Investor appetite for REITs has declined with the COVID-19 pandemic and unlike the broader stock market, the asset class has yet to approach pre-COVID levels. While various sectors of the real estate industry face divergent outlooks, it is worth remembering the evolution of REITs and the long-term benefits of having them in a diversified portfolio. Among US REITs, certain sectors/sub-sectors look poised to benefit from a recovery. From a portfolio perspective, real estate offers meaningful diversification and income generation benefits with US REITs tending to play a “hybrid” role between equities and bonds.
In the first half of 2020 and most significantly in March and April, the negative effects of the global pandemic began to manifest within the real estate industry. In the first quarter, US Real Estate Investment Trusts (REITs) declined by 28% although in the following period they rebounded by 10.8%. The retail, hospitality and food services industries especially remained under extreme duress as lockdowns resulted in the closure of many businesses and rising unemployment and social distancing guidelines dented demand. As many small businesses have put up the shutters for good and a good number of them have closed down temporarily, investors have rightly become concerned about rent and mortgage payments. This combined with an ever-growing shift in consumer demand from traditional brick-and-mortar stores to online shopping has raised pertinent questions regarding the nature of cash flows and dividends for US REITs in 2020 and beyond.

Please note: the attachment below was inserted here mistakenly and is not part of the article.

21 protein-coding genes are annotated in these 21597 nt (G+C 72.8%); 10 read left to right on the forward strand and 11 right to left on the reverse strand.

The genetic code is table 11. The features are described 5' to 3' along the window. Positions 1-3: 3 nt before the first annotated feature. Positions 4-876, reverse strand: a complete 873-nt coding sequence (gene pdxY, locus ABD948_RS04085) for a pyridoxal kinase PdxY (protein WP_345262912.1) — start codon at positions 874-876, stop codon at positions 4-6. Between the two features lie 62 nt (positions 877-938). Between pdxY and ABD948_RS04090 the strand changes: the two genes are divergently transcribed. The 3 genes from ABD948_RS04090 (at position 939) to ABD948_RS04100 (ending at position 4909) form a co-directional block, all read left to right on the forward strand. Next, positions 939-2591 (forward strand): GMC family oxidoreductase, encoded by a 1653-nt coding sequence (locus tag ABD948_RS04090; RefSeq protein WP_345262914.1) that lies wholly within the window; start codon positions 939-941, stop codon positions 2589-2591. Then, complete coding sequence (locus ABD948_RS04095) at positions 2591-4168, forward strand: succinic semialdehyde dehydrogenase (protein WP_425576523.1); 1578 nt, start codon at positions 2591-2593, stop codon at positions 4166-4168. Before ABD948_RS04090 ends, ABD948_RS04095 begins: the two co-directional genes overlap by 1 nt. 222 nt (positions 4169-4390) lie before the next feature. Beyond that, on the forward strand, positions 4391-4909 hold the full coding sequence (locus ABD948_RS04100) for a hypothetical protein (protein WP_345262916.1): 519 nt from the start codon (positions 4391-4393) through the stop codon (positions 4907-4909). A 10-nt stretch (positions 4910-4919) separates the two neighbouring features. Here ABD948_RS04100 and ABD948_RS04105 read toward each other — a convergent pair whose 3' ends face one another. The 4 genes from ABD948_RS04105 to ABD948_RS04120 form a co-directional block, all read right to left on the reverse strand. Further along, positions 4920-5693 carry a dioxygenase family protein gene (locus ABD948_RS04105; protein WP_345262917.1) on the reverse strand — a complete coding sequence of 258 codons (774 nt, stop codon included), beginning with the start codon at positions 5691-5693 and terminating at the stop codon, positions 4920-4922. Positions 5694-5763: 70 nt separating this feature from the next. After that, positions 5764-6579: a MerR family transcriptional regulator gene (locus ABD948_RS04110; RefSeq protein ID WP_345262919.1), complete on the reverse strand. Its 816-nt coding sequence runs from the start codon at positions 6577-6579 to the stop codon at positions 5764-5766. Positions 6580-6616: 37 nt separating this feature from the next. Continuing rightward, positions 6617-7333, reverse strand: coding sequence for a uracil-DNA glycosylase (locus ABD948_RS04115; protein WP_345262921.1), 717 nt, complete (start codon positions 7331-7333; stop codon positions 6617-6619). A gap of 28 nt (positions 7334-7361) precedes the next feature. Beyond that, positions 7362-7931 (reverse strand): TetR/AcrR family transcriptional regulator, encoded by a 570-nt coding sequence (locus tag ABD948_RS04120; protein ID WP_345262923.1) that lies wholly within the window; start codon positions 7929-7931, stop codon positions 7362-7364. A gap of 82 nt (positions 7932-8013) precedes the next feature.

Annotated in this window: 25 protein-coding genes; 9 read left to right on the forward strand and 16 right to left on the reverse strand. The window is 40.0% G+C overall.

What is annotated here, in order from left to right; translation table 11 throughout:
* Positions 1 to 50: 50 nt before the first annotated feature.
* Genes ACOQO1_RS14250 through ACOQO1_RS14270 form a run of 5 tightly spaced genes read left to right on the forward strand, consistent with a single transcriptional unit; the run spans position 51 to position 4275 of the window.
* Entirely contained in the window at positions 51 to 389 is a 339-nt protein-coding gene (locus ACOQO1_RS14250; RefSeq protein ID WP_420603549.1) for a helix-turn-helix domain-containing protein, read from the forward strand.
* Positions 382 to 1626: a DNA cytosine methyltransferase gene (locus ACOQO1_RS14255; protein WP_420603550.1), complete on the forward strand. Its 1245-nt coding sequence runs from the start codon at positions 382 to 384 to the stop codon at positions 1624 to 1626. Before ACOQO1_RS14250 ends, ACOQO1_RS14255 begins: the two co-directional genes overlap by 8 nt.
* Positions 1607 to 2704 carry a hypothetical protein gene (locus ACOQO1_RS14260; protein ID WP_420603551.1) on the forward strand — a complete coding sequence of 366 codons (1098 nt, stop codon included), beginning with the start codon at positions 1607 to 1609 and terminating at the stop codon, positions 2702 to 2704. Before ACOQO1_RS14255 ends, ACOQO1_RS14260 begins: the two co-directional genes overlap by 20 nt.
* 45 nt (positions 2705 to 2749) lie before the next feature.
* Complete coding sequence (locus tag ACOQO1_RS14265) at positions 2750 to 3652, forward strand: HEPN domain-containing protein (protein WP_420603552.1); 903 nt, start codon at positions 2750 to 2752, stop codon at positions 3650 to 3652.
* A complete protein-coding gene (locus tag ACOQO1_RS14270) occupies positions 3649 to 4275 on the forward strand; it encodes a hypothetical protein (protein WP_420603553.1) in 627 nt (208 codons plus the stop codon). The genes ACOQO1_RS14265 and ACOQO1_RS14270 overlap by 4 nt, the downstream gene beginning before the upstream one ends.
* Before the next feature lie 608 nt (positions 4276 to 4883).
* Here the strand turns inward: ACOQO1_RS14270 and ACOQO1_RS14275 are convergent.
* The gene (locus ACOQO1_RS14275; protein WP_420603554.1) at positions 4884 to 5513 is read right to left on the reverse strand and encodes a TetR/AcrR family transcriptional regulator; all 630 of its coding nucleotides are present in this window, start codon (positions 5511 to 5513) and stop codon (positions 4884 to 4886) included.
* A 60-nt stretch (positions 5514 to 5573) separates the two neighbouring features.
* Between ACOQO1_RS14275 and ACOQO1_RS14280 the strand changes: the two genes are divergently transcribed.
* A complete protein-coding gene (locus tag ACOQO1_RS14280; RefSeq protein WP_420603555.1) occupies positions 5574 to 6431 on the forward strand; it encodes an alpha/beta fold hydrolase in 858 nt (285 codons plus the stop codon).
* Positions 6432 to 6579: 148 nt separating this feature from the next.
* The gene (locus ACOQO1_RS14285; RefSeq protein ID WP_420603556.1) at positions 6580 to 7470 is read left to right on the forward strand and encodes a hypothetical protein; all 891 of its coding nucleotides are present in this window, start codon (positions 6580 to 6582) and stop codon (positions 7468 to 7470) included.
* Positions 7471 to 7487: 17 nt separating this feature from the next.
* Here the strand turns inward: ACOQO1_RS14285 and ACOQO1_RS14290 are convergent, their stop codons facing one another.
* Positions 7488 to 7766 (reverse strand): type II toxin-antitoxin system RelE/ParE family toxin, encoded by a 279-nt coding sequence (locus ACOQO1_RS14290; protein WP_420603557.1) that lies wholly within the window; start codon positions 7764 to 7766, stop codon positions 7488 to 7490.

Opportunities Within a Shifting Landscape
By the second quarter of 2020, policy makers responded with massive, broad-based fiscal and monetary stimulus to support affected workers and businesses in record time. Economic data for May showed that these interventions helped mitigate the negative effects of the steep economic decline. This proved to be beneficial for US REITs as well with many sectors recording gains and the severely affected ones, such as regional malls and shopping centers, coming off their lows.
Among sectors, Industrials appears to have weathered the crisis better than others and continues to benefit from the economic recovery and the rise in e-commerce. Although office space and apartments have been affected, companies are continuing to adjust their operational needs and renters are expected to continue to seek out places to live as the disruption passes.
From a historical perspective, REITs could be considered as much more diversified today than ten years ago. Also, evolution wise, what we choose to call here as “focused” REITs (cell towers, data/distribution centers and eldercare facilities)1 along with the Residential, Industrial and Diversified sectors have expanded at the expense of the Retail, Office and Hotel & Resort sectors. This also means that the broad array of companies now available as part of REITs generates a more diversified stream of income for investors than before (Figure 1).